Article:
Earlier this month, I worked with artist and educator Mark Joshua Epstein to bring a group of workshop participants to view objects in the MoMA Library that are not typically associated with modern art: artist-made flip books. This visit was part of Making the Moving Image: Past to Present, a studio workshop about experimentation with animation techniques that predate the invention of cinema. I watched participants hold and manipulate the books and was struck by how the direct physical contact with an artist’s work makes visiting the library’s collection of artist books so unique. The hands-on access is particularly important for studying artists’ flip books because they are made to be animated by the viewer’s own hands. Feeling the size and weight of the books, flipping through them quickly and then slowly, counting the number of images and considering how they are paced gave participants insight into the strategies artists use to create an illusion of movement from still images.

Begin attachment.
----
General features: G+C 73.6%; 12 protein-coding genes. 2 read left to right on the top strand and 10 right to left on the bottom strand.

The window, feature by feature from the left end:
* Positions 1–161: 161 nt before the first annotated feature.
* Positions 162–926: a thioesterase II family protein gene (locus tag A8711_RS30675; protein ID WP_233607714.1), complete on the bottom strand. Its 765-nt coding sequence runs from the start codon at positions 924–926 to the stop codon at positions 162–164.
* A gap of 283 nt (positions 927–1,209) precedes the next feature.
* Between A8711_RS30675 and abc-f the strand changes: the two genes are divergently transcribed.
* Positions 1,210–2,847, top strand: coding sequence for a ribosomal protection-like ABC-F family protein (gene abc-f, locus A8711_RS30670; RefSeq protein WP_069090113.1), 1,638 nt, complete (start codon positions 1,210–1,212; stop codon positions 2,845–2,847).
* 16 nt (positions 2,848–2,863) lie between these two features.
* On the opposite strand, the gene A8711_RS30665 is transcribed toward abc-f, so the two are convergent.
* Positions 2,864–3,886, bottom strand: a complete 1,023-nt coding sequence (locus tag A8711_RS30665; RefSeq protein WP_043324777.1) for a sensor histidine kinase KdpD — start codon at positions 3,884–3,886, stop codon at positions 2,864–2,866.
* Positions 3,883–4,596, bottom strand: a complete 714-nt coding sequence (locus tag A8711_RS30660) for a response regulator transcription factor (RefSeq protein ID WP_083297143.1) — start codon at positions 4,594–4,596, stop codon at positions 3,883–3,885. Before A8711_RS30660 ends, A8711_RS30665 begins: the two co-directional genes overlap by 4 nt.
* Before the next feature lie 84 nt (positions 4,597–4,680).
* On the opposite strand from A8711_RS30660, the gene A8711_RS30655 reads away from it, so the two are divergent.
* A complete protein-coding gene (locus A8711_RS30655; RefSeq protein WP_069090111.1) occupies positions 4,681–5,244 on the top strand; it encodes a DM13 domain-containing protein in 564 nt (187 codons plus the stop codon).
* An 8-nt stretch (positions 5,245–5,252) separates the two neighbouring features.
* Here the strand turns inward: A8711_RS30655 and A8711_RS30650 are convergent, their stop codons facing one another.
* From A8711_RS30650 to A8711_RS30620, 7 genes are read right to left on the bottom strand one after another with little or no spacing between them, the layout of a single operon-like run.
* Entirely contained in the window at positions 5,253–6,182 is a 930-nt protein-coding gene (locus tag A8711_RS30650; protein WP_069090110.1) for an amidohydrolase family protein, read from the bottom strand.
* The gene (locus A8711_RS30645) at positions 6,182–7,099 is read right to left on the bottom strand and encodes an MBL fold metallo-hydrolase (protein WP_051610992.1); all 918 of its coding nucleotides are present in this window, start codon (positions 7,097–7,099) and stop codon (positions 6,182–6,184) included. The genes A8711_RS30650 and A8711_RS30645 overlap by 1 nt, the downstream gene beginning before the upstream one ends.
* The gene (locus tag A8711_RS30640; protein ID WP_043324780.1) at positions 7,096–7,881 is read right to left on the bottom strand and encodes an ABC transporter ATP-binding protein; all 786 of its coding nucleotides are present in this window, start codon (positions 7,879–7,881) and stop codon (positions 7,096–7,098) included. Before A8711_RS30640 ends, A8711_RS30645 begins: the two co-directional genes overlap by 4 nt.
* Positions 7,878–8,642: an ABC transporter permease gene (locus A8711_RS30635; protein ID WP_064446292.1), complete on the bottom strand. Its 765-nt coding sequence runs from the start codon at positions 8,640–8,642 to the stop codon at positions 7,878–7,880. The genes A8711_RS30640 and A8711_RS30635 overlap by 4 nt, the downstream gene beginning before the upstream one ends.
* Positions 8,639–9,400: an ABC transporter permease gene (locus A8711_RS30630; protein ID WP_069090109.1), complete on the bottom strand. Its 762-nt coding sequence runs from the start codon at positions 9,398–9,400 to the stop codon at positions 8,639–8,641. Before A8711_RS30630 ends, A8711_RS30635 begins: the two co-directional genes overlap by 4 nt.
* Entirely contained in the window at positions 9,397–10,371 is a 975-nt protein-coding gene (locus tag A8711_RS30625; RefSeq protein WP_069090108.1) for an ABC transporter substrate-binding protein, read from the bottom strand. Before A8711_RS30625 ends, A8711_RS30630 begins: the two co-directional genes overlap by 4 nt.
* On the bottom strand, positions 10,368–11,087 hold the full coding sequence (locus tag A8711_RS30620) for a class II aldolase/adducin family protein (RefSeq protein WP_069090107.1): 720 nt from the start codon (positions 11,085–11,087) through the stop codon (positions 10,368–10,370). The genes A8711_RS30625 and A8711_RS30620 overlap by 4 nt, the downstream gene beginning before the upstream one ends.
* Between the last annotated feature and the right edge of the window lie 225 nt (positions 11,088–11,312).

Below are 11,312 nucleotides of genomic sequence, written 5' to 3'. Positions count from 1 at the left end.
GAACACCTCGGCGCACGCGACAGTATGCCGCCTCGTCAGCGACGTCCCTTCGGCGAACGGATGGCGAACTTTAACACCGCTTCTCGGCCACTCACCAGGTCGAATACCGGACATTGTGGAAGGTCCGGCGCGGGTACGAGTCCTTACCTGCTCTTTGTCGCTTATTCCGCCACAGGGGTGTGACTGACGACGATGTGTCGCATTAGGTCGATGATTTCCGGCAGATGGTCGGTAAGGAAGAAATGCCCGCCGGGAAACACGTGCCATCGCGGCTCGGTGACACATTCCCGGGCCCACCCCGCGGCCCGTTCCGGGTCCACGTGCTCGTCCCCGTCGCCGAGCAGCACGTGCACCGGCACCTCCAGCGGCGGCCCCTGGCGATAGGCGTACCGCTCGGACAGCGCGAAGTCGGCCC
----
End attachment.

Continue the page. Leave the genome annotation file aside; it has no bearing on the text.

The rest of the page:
The workshop piqued my interest, so I reached out to librarian Jennifer Tobias to learn more about the MoMA Library’s holdings of over 10,000 artist’s books. In our conversation she echoed that what is so special about teaching with this collection is that “you’re essentially touching art,” and “if you touch something, it’s just different than looking at it in the gallery.”